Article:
Just over one year since the World Health Organization declared a global pandemic, a new World Economic Forum (WEF)/Ipsos survey found notable increases in people’s intention to take a Covid-19 vaccination, with a majority wanting to be vaccinated as soon as possible.
Adults who strongly or somewhat agree they would get a vaccine against Covid-19 make up a majority in all but one of the 15 countries surveyed.
Over 13 500 adults under the age of 75 participated in the survey between February 25 and 28, on Ipsos’ Global Advisor online platform.
WEF health and healthcare head Arnaud Bernaert says these trends are good, but that because new Covid-19 variants are more contagious and with vaccination intention rates as they are currently reflected in the study, the world would not reach herd immunity.
“Experts suggest between 70% and 85% of a population should be vaccinated for herd immunity to be achieved,” he says, adding that communication and education efforts are more critical than ever.
“We are on track, but should not relax our efforts.”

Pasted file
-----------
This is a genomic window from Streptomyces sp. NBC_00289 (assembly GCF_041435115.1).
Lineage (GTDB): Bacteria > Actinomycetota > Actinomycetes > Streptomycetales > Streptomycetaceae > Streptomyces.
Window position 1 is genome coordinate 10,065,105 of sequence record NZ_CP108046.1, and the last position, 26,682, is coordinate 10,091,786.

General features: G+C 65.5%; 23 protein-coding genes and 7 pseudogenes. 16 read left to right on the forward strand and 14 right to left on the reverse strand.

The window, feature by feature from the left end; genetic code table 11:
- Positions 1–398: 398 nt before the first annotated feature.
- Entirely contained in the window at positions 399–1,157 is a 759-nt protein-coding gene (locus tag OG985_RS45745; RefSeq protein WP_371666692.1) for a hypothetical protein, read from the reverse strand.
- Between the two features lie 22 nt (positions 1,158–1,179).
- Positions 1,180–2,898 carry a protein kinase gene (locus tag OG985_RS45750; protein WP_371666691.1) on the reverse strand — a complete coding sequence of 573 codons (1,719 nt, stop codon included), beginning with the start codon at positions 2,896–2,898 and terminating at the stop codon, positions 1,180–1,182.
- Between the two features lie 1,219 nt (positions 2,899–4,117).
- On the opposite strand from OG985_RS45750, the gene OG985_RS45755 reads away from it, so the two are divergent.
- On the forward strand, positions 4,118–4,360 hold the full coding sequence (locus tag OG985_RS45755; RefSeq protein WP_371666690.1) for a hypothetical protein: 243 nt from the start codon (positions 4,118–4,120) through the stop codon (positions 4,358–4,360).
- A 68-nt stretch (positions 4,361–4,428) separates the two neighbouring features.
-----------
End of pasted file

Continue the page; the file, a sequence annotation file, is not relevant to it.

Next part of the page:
On a country-by-country basis, 89% of Brazilians said they were confident of the vaccine, while 85% of Italians were confident. China and Spain were positioned at 82%, while Mexico and South Korea were at 80% confidence levels.
The numbers were lower in Canada with 79%, 78% in Australia; while Japan and Germany were both at 74% of those surveyed.
The US and South Africa recorded 65%, France 59% and Russia 42%.
Breaking down the data further, the percentage of those who answered “strongly agree” that they would get the vaccine has increased in every one of the 15 countries since a similar survey was conducted in December.
Since then, within this “strongly agree” category, eight of the 15 countries saw an uptick in vaccine intent of more than 20 percentage points. As such, Italy was up 36 percentage points to 62% who strongly agree, while Spain was up 31 points to 57%. The UK also inched up 24 percentage points, to 70%; while Brazil was up 24 points, to 76%.
France was at 35%, Mexico 64%, Canada 60% and Germany 51%.
The countries showing the smallest gains are Russia, which only increased by two percentage points, to 16%; and the US, up by three points, to 41%.
In 11 of the 15 countries surveyed, most plan to get the vaccine immediately or within one month once it is available to them. As such, 85% of Brazilians and people in the UK said they were keen to receive the vaccine as soon as possible, while Mexico reflected 78%, Spain 73%, and Germany and Italy 72%.
These figures dropped into the sixties for four countries, with Canada reflecting 69%, both France and the US reflecting 67%, and South Africa showing 64%.
Fifty-eight percent of Australians were eager to get the vaccine as soon as possible, while fewer than half in Japan (49%) were, 43% in China, 35% in Russia, and 31% in South Korea.